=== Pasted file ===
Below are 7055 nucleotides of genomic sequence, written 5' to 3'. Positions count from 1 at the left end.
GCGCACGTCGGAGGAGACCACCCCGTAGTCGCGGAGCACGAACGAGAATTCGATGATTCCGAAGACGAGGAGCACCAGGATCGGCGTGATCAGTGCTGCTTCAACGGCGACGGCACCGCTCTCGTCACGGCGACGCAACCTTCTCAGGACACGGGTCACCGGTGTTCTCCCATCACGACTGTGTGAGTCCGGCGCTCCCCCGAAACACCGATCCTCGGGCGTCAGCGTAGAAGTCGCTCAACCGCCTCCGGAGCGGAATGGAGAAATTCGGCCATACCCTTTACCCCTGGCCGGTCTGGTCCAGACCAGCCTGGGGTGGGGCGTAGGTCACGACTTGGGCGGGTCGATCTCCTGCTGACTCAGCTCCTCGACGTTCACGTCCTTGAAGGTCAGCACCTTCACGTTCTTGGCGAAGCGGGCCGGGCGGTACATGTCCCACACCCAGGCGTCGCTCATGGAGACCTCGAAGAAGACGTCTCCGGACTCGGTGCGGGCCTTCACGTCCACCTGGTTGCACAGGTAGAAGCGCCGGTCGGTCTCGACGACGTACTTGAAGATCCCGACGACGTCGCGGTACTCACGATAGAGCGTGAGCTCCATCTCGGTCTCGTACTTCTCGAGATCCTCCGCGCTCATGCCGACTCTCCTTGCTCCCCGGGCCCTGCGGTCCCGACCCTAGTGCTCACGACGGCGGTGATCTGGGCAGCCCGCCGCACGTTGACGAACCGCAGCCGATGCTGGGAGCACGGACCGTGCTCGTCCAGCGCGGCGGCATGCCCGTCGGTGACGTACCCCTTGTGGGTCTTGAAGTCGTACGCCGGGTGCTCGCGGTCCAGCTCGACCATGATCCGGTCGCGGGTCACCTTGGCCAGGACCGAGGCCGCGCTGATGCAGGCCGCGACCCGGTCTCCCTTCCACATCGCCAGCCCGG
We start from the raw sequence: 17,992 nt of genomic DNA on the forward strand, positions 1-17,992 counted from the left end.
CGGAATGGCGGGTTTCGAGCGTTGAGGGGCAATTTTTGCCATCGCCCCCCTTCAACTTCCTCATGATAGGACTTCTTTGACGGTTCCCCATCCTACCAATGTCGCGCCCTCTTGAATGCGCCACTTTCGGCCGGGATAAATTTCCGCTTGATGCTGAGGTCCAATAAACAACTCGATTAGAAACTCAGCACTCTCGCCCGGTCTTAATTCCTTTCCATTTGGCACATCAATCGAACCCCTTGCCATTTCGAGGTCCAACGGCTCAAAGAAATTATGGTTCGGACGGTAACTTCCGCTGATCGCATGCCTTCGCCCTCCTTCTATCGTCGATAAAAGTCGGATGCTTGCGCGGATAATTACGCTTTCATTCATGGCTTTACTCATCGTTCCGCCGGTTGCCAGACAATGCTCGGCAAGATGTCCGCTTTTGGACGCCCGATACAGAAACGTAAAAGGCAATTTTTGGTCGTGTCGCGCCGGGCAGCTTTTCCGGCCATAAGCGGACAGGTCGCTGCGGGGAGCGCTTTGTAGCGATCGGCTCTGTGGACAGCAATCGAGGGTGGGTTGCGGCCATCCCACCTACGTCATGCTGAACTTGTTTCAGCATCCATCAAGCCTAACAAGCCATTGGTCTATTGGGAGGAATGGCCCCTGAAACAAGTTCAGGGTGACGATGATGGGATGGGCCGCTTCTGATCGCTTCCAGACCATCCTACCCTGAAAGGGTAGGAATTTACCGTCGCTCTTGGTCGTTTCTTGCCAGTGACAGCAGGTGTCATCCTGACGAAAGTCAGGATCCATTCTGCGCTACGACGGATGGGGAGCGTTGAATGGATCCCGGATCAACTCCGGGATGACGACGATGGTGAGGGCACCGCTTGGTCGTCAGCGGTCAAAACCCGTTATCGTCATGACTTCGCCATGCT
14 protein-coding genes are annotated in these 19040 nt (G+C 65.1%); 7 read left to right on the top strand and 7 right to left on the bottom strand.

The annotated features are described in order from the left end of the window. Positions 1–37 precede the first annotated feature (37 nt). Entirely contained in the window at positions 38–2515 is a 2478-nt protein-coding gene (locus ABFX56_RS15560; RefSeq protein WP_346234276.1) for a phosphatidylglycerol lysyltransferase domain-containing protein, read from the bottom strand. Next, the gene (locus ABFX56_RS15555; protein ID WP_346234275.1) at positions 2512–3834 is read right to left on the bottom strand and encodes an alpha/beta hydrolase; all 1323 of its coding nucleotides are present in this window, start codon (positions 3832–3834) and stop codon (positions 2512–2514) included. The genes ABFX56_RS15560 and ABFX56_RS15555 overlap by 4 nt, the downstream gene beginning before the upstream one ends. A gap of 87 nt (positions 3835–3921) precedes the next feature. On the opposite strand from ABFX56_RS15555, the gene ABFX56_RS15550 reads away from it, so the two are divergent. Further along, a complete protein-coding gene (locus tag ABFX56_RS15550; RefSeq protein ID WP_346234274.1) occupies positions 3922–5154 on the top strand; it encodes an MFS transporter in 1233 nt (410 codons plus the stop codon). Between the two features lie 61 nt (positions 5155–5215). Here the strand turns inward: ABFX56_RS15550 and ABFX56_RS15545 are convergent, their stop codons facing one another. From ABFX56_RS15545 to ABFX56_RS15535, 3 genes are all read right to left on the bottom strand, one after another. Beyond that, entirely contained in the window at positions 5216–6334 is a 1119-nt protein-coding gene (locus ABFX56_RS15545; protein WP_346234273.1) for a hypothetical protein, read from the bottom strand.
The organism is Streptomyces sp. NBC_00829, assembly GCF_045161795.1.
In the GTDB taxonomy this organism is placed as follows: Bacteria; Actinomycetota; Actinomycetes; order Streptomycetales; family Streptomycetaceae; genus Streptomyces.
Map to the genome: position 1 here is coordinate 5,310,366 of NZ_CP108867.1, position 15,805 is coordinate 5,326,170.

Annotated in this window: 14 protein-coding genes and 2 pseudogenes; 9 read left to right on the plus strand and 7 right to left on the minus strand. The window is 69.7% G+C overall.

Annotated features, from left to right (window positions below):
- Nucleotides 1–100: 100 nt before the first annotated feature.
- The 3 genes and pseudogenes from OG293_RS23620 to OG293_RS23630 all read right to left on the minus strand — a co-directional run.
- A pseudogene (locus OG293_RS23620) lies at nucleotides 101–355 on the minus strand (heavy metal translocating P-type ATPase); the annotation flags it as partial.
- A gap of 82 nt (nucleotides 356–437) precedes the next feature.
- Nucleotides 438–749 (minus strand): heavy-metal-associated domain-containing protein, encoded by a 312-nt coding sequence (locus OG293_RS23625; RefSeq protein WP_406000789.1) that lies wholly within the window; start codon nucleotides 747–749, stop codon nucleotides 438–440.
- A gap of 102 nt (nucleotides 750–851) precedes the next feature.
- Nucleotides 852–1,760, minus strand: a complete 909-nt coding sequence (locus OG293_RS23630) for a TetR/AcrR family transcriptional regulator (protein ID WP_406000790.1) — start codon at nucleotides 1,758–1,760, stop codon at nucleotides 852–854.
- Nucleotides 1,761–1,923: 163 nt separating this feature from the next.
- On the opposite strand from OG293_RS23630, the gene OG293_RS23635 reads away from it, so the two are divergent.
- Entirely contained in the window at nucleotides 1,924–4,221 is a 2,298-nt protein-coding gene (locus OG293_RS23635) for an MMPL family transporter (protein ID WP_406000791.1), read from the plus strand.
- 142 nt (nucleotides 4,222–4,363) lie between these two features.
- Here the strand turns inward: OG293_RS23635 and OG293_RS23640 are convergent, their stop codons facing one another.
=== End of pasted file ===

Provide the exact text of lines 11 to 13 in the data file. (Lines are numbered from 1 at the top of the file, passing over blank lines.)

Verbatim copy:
Annotated features, from left to right (window positions below):
- Nucleotides 1–100: 100 nt before the first annotated feature.
- The 3 genes and pseudogenes from OG293_RS23620 to OG293_RS23630 all read right to left on the minus strand — a co-directional run.